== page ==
The Lighter Side

5 Types of Co-Workers

In honor of my 5 Types of Difficult Bosses entry, here is it’s wondrous sequel. I removed the “difficult” element in this one, because not all co-workers are difficult. Bosses, however are another story. Maybe that’s just how I feel.

1. Gabrielle the Grabber

Gabrielle likes to saunter over to your cube, “talk” to you for a few moments, then “borrow” your stapler. “I hope you don’t mind if I take this for a few moments,” she’ll say, “I just need a way to keep the pages of my report together.” Right.

Of course “a few minutes” in her world really means “forever.” Gabrielle never seems to have the right supplies to do her job. If the item is small enough, you’ll never see it again. If it’s a big thing, like your entire desk, you’ll probably get it back eventually.

How to Deal With Gabrielle: Easy. Just walk over to her desk a short time after she has taken your stapler, pencil, sense of humor (or all three) and ask for it back. If she says she lost it, or pretends to search for it through her drawers, just stand firm.

Also, don’t let her borrow anything from you again. If she gets upset, just tell her you need the requested item at the present time. She can find get her supplies from some other sap.

2. Steve the Surfer

Steve doesn’t do any work whatsoever. He simply sits at his desk and surfs the net all day. It’s a wonder that this dude hasn’t been fired twelve times over. Steve is usually found in large companies that have multiple”tech support” positions without a lot of overhead. The larger the division, the more that Steve can blend in, helping out when called upon, but mostly collecting a paycheck while checking his e-mail and watching videos on You Tube all week. Nobody seems to notice or care that Steve is doing the equivalent of 45 minutes of work in a 40-hour work-week.

How to Deal With Steve: Since he never bugs anybody, you don’t have to do much at all. If you need him to help you with a project though, you may have a problem. As long as you keep on top of his activities and remind him that he is helping you out with something that is important (at least to you), he shouldn’t cause you too much trouble.

3. Peg the Gossip

While I was tempted to continue my pattern of starting each co-worker description and name with the same first letter, I couldn’t resist Peg. Every office gossip is named Peg. She’s constantly yapping about all your co-workers, your bosses, the window-washer’s wife, and you. Every office has a Peg (in more ways than one) and every office social scene suffers from Peg’s bantering. I hate to stereotype here, but does anybody know anyone who is named Peg who was born after about 1962? I certainly can’t think of anybody.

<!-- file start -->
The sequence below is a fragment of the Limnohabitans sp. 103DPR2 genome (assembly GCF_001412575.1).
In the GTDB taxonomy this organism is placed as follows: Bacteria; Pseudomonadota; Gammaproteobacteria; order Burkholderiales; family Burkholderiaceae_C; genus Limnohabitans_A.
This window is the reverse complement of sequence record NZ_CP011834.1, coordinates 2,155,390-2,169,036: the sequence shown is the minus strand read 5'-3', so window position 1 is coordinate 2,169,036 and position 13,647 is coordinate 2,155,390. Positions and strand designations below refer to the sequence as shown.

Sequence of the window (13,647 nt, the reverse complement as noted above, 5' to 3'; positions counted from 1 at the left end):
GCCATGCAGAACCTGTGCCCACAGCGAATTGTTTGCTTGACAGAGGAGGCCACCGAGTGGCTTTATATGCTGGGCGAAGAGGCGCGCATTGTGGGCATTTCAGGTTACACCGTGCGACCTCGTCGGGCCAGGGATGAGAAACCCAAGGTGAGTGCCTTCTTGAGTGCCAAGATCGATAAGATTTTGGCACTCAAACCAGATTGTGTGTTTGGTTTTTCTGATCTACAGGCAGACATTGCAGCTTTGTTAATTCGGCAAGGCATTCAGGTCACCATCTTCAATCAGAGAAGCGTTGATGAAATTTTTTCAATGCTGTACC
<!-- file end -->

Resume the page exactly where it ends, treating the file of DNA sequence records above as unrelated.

Peg makes life difficult for you (as if being stuck in a prison all day isn’t difficult enough) because she is also miserable. The only difference between Peg and you is that Peg takes her misery out on everyone around her by badmouthing people and spreading rumors. She’s tough to deal with, but there are ways.

How to Deal With Peg: The best way is just not to deal with her. Don’t let her gossip TO you about other people either. Just be polite and tell her you have work to do. The less you enable her behavior, the less she’ll spread rumors. If everyone refused to be an enabler for Peg she’d either stop her gossip, quit, or be fired anyway.

A bee that can’t gather any honey in a flower will simply fly on.

If this doesn’t work, you can try reporting her for sexual harassment. This is a lot more fun than ignoring her anyway, and it may make your dull day at the office more interesting.

4. Ronda Rulemeister

Ronda does everything by the book, and will not hesitate to remind you if you don’t do the same. If your computer crashes and she is standing next to you, she’ll make sure you reboot the 92297_sales_figuresmachine exactly the right way without (heaven forbid) risking losing some precious office desktop icons. She’ll tell you not to eat at your desk or surf the net. She’s the person whose mere presence makes Steve the Surfer close his browser window in fear when she walks by his cube.

How to Deal With Ronda: She is a bit like The Micromanager (listed in my entry about the 5 Types of Difficult Bosses.) Her key weakness is that she isn’t your boss. Make sure to remind her of this fact liberally and sternly. She’ll leave you alone eventually if you treat her as someone who is on an equal playing field.

5. Dan the Delegator

Dan the delegator has a lot of hard work to do, and so do you. So what does Dan do? He dumps his workload on to your lap. Sometimes he will quite literally throw a stack of papers at you and “ask” if you can do them for him because he is on a “tight deadline.” He asks everyone else for help and rarely takes any initiative to begin a big project on his own. He tries to get by on doing the minimum work possible and will never offer to do something himself. One sure sign that you’ve got a “Dan” on your hands is when he asks you to grab something off the printer for him that is ten feet from his desk and you are on the other side of the room.

How to Deal With Dan: Use a similar technique as you did with Ronda. Remind him that he is not your boss and that you happen to have your own work to do that is just as important as his work is. Don’t be an enabler, either. If you start doing his projects for him you’ll likely be asked for assistance more often, and any time you refuse he’ll act offended and get upset. He may even throw a tantrum like a spoiled child. He’ll tell on you. Good times.


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